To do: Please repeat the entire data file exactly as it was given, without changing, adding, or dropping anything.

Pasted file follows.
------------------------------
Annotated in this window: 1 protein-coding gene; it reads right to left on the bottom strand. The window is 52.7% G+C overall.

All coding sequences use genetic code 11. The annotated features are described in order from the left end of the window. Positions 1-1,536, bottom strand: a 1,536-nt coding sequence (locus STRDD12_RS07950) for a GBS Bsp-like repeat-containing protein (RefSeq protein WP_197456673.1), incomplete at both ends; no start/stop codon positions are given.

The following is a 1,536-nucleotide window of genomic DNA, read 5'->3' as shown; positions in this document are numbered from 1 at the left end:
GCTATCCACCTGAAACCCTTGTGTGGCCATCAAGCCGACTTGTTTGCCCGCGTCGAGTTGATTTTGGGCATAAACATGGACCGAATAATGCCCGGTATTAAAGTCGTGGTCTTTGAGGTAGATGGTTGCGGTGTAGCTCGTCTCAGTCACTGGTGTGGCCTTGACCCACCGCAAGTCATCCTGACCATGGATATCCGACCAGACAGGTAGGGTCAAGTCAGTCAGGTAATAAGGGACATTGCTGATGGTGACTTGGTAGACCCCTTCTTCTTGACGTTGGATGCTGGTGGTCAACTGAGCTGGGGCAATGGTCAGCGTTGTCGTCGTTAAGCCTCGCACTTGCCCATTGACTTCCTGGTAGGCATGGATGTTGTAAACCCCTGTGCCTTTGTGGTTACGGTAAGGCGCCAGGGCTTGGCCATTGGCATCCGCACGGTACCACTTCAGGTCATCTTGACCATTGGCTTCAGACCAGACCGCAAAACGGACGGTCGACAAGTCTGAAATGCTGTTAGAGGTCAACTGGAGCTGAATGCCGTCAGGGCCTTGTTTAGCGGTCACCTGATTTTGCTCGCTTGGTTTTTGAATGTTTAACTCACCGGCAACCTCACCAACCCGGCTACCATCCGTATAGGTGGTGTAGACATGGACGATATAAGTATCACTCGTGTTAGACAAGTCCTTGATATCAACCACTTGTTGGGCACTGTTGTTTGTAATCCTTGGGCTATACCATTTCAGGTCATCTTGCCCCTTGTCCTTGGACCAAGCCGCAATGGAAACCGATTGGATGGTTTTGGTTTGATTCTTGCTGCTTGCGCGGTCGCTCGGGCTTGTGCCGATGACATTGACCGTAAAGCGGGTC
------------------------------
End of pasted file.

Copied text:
Annotated in this window: 1 protein-coding gene; it reads right to left on the bottom strand. The window is 52.7% G+C overall.

All coding sequences use genetic code 11. The annotated features are described in order from the left end of the window. Positions 1-1,536, bottom strand: a 1,536-nt coding sequence (locus STRDD12_RS07950) for a GBS Bsp-like repeat-containing protein (RefSeq protein WP_197456673.1), incomplete at both ends; no start/stop codon positions are given.

The following is a 1,536-nucleotide window of genomic DNA, read 5'->3' as shown; positions in this document are numbered from 1 at the left end:
GCTATCCACCTGAAACCCTTGTGTGGCCATCAAGCCGACTTGTTTGCCCGCGTCGAGTTGATTTTGGGCATAAACATGGACCGAATAATGCCCGGTATTAAAGTCGTGGTCTTTGAGGTAGATGGTTGCGGTGTAGCTCGTCTCAGTCACTGGTGTGGCCTTGACCCACCGCAAGTCATCCTGACCATGGATATCCGACCAGACAGGTAGGGTCAAGTCAGTCAGGTAATAAGGGACATTGCTGATGGTGACTTGGTAGACCCCTTCTTCTTGACGTTGGATGCTGGTGGTCAACTGAGCTGGGGCAATGGTCAGCGTTGTCGTCGTTAAGCCTCGCACTTGCCCATTGACTTCCTGGTAGGCATGGATGTTGTAAACCCCTGTGCCTTTGTGGTTACGGTAAGGCGCCAGGGCTTGGCCATTGGCATCCGCACGGTACCACTTCAGGTCATCTTGACCATTGGCTTCAGACCAGACCGCAAAACGGACGGTCGACAAGTCTGAAATGCTGTTAGAGGTCAACTGGAGCTGAATGCCGTCAGGGCCTTGTTTAGCGGTCACCTGATTTTGCTCGCTTGGTTTTTGAATGTTTAACTCACCGGCAACCTCACCAACCCGGCTACCATCCGTATAGGTGGTGTAGACATGGACGATATAAGTATCACTCGTGTTAGACAAGTCCTTGATATCAACCACTTGTTGGGCACTGTTGTTTGTAATCCTTGGGCTATACCATTTCAGGTCATCTTGCCCCTTGTCCTTGGACCAAGCCGCAATGGAAACCGATTGGATGGTTTTGGTTTGATTCTTGCTGCTTGCGCGGTCGCTCGGGCTTGTGCCGATGACATTGACCGTAAAGCGGGTC